In Uncategorised

Volunteering in Canada

Canadian Social Trends, April 16, 2012

May 29, 201329 May 2013

Volunteers and donors

Article Link

This article examines the volunteer time given to not-for-profit organizations in 2010, based on a Statistics Canada survey of 15,482 Canadians 15 and over (the Canada Survey of Giving, Volunteering and Participating).

The volunteer rate (i.e., the percentage of Canadians 15 or older doing volunteer work) was 47% in 2010, which is a small but statistically significant increase from 2004 (45%). Total volunteer hours were 2.1 billion in 2010, which is a very small (and not statistically significant) increase from 2004. The 2.1 billion volunteer hours are the equivalent of about 1.1 million full-time, full-year jobs. The average hours per volunteer decreased by 7%, from 168 hours in 2004 to 156 in 2010. The median volunteer time was 55 hours per volunteer in 2010.

The top 25% of volunteers – Canadians who volunteered at least 161 hours in 2010 – represent over three-quarters of all volunteer hours (77%). The top 10% of volunteers (minimum 390 hours, the equivalent of about 10 full-time weeks) represent 53% of all volunteer hours.

Among different types of not-for-profit organizations, sports and recreation organizations receive the most hours (19% of total hours), followed by social service organizations (18%), and religious organizations (15%). Volunteer hours to arts and culture organizations represent 5% of hours volunteered in all types of not-for-profit organizations.

The article notes that “most volunteers devoted their energies to only one or two non-profit or charitable associations”: 50% worked for just one organization, 28% for two organizations, and the remaining 22% for three or more organizations.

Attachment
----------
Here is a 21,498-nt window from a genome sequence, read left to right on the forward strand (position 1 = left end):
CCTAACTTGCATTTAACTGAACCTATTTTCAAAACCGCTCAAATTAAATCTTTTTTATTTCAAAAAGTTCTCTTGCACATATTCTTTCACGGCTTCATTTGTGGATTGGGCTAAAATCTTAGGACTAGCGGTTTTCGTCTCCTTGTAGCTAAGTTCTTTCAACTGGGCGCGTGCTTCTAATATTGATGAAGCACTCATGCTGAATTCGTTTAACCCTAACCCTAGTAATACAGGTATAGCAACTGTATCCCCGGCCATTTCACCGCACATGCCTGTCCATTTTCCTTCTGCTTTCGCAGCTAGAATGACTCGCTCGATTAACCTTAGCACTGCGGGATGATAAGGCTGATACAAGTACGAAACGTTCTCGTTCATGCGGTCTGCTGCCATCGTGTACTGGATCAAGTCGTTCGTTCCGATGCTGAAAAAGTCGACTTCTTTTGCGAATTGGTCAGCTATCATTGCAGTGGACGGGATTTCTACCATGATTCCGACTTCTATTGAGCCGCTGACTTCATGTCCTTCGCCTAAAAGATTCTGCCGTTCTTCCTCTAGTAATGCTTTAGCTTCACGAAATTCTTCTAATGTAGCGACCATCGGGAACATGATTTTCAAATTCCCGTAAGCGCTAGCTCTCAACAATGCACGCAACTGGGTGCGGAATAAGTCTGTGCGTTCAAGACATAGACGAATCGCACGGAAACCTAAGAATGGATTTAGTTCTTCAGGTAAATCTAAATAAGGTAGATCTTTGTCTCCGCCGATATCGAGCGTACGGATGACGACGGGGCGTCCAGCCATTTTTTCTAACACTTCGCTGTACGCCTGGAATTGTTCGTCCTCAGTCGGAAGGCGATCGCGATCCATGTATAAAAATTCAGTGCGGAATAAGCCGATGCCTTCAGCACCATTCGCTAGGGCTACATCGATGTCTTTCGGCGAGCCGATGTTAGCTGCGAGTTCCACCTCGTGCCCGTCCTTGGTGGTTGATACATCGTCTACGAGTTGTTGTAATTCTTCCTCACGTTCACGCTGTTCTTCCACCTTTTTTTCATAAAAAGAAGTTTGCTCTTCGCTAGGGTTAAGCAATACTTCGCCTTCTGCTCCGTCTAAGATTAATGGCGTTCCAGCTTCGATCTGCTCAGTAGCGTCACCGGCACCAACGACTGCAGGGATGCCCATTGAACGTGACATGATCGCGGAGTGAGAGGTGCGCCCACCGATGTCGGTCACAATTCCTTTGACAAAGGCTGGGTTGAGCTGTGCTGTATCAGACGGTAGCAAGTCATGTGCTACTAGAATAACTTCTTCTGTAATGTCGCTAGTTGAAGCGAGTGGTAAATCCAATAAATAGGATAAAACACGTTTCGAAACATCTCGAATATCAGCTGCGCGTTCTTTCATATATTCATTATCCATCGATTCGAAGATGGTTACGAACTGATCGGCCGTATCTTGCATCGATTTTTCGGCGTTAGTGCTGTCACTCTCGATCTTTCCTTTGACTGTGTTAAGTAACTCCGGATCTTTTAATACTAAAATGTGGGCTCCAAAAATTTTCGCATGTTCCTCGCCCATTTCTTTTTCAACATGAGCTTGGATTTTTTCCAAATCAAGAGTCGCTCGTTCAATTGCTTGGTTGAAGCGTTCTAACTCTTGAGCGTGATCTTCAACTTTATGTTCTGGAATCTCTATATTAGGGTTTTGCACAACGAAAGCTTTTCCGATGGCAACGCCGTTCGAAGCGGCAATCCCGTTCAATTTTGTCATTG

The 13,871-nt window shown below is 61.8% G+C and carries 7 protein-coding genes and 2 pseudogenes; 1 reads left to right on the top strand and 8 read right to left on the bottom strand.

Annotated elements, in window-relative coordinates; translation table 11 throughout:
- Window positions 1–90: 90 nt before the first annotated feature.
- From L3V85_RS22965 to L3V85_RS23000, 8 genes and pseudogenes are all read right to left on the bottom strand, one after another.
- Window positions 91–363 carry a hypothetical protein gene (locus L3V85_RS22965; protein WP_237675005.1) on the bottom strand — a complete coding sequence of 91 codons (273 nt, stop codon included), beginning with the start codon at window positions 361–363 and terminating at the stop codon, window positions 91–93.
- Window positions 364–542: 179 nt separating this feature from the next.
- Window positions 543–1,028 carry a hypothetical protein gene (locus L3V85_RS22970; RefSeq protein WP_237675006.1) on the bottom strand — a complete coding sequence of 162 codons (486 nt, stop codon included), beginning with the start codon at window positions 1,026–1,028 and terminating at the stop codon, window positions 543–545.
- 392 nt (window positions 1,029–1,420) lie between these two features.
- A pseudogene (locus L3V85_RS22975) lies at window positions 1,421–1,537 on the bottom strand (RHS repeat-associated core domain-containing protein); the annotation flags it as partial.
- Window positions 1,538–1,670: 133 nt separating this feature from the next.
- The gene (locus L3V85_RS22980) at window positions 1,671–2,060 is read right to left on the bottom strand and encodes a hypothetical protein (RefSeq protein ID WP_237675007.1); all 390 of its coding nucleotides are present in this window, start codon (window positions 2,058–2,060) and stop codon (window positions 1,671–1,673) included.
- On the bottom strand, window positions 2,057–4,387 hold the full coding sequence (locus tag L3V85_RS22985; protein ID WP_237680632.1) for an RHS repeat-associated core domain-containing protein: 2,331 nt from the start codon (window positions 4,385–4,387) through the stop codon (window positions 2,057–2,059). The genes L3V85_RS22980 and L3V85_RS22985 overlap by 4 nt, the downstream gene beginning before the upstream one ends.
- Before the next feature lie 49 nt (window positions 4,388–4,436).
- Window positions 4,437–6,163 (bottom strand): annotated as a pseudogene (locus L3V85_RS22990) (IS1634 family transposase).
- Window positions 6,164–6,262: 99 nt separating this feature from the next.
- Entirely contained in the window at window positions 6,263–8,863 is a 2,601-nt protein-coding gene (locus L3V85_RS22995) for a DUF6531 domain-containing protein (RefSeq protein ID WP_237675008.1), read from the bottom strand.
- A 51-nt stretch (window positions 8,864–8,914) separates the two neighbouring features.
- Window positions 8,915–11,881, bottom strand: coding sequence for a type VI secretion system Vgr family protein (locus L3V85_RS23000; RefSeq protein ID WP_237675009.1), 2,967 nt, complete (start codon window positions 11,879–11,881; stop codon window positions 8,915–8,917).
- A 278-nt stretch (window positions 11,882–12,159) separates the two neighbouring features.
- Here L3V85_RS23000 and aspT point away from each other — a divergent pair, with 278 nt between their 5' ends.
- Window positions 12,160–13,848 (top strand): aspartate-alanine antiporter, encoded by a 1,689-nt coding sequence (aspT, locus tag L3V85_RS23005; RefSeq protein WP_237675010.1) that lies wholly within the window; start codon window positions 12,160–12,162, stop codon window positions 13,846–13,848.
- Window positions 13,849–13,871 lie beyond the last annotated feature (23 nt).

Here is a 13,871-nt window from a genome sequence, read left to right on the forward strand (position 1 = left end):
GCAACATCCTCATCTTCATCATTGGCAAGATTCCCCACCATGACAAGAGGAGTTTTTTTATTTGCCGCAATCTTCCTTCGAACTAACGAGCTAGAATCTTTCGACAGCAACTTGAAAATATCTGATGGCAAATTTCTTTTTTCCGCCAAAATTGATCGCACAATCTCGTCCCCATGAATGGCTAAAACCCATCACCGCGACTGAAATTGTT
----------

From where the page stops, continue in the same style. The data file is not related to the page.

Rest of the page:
The most common activities done by volunteers include fundraising (45% of all volunteers participated in this activity), organizing events (44%), sitting on a committee or board (33%), and teaching or mentoring (30%).

While younger Canadians are more likely to volunteer than older Canadians, younger people tend to give fewer hours. Single individuals, those with a university education, and higher-income Canadians are more likely to volunteer than other Canadians. Men and women tend to volunteer at fairly similar rates (48% for women and 46% for men).

The article indicates that “volunteers who were motivated enough to approach their main organization on their own initiative gave more hours, on average, than other volunteers – 142 versus 97 hours.” In addition, “people who were involved in community activities in their childhood or adolescence have a greater tendency” to become involved in volunteering, service clubs, and other organizations.

Among the provinces and territories, the volunteer rate is highest in Saskatchewan (58%), followed by Prince Edward Island (56%), Alberta (55%), Nova Scotia (54%), Manitoba (53%), and Newfoundland and Labrador (52%). The volunteer rate is lowest among residents of Quebec and the Northwest Territories (both 37%). The average hours volunteered are highest in Nova Scotia (207 hours per volunteer), followed by British Columbia (178), Northwest Territories (173), and Ontario (164).

Recent Resources
All archives by date